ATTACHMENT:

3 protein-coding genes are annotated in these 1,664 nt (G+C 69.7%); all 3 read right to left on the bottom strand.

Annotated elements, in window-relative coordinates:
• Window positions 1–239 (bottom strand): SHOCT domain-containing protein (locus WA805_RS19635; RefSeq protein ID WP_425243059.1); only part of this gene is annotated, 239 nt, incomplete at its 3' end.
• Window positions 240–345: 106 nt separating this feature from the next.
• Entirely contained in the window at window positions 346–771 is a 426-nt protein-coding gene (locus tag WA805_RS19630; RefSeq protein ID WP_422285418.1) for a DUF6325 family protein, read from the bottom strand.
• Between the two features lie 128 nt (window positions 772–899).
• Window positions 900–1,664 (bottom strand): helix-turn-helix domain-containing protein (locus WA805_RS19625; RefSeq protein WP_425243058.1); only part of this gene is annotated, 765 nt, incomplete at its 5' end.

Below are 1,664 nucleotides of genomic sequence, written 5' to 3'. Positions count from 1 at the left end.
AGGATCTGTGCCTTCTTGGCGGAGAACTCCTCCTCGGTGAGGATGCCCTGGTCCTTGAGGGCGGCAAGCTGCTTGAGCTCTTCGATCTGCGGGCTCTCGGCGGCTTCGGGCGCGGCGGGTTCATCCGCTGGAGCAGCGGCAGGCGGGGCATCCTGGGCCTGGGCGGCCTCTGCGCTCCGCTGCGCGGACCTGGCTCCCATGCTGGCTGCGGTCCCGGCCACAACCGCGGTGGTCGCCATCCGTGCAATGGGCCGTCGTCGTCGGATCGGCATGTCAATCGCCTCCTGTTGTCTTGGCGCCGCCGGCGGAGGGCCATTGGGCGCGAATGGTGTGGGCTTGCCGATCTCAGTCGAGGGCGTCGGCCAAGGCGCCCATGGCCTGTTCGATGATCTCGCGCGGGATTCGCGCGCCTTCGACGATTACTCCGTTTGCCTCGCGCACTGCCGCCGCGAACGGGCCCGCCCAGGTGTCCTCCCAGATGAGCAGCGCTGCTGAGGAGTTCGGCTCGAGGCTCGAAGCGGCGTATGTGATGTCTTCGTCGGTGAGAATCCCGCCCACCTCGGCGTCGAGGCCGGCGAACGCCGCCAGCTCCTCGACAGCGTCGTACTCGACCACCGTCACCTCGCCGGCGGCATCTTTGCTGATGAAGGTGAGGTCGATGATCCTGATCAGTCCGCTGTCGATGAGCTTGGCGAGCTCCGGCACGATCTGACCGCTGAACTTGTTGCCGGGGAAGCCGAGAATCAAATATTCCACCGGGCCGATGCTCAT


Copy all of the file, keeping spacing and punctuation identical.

3 protein-coding genes are annotated in these 1,664 nt (G+C 69.7%); all 3 read right to left on the bottom strand.

Annotated elements, in window-relative coordinates:
• Window positions 1–239 (bottom strand): SHOCT domain-containing protein (locus WA805_RS19635; RefSeq protein ID WP_425243059.1); only part of this gene is annotated, 239 nt, incomplete at its 3' end.
• Window positions 240–345: 106 nt separating this feature from the next.
• Entirely contained in the window at window positions 346–771 is a 426-nt protein-coding gene (locus tag WA805_RS19630; RefSeq protein ID WP_422285418.1) for a DUF6325 family protein, read from the bottom strand.
• Between the two features lie 128 nt (window positions 772–899).
• Window positions 900–1,664 (bottom strand): helix-turn-helix domain-containing protein (locus WA805_RS19625; RefSeq protein WP_425243058.1); only part of this gene is annotated, 765 nt, incomplete at its 5' end.

Below are 1,664 nucleotides of genomic sequence, written 5' to 3'. Positions count from 1 at the left end.
AGGATCTGTGCCTTCTTGGCGGAGAACTCCTCCTCGGTGAGGATGCCCTGGTCCTTGAGGGCGGCAAGCTGCTTGAGCTCTTCGATCTGCGGGCTCTCGGCGGCTTCGGGCGCGGCGGGTTCATCCGCTGGAGCAGCGGCAGGCGGGGCATCCTGGGCCTGGGCGGCCTCTGCGCTCCGCTGCGCGGACCTGGCTCCCATGCTGGCTGCGGTCCCGGCCACAACCGCGGTGGTCGCCATCCGTGCAATGGGCCGTCGTCGTCGGATCGGCATGTCAATCGCCTCCTGTTGTCTTGGCGCCGCCGGCGGAGGGCCATTGGGCGCGAATGGTGTGGGCTTGCCGATCTCAGTCGAGGGCGTCGGCCAAGGCGCCCATGGCCTGTTCGATGATCTCGCGCGGGATTCGCGCGCCTTCGACGATTACTCCGTTTGCCTCGCGCACTGCCGCCGCGAACGGGCCCGCCCAGGTGTCCTCCCAGATGAGCAGCGCTGCTGAGGAGTTCGGCTCGAGGCTCGAAGCGGCGTATGTGATGTCTTCGTCGGTGAGAATCCCGCCCACCTCGGCGTCGAGGCCGGCGAACGCCGCCAGCTCCTCGACAGCGTCGTACTCGACCACCGTCACCTCGCCGGCGGCATCTTTGCTGATGAAGGTGAGGTCGATGATCCTGATCAGTCCGCTGTCGATGAGCTTGGCGAGCTCCGGCACGATCTGACCGCTGAACTTGTTGCCGGGGAAGCCGAGAATCAAATATTCCACCGGGCCGATGCTCAT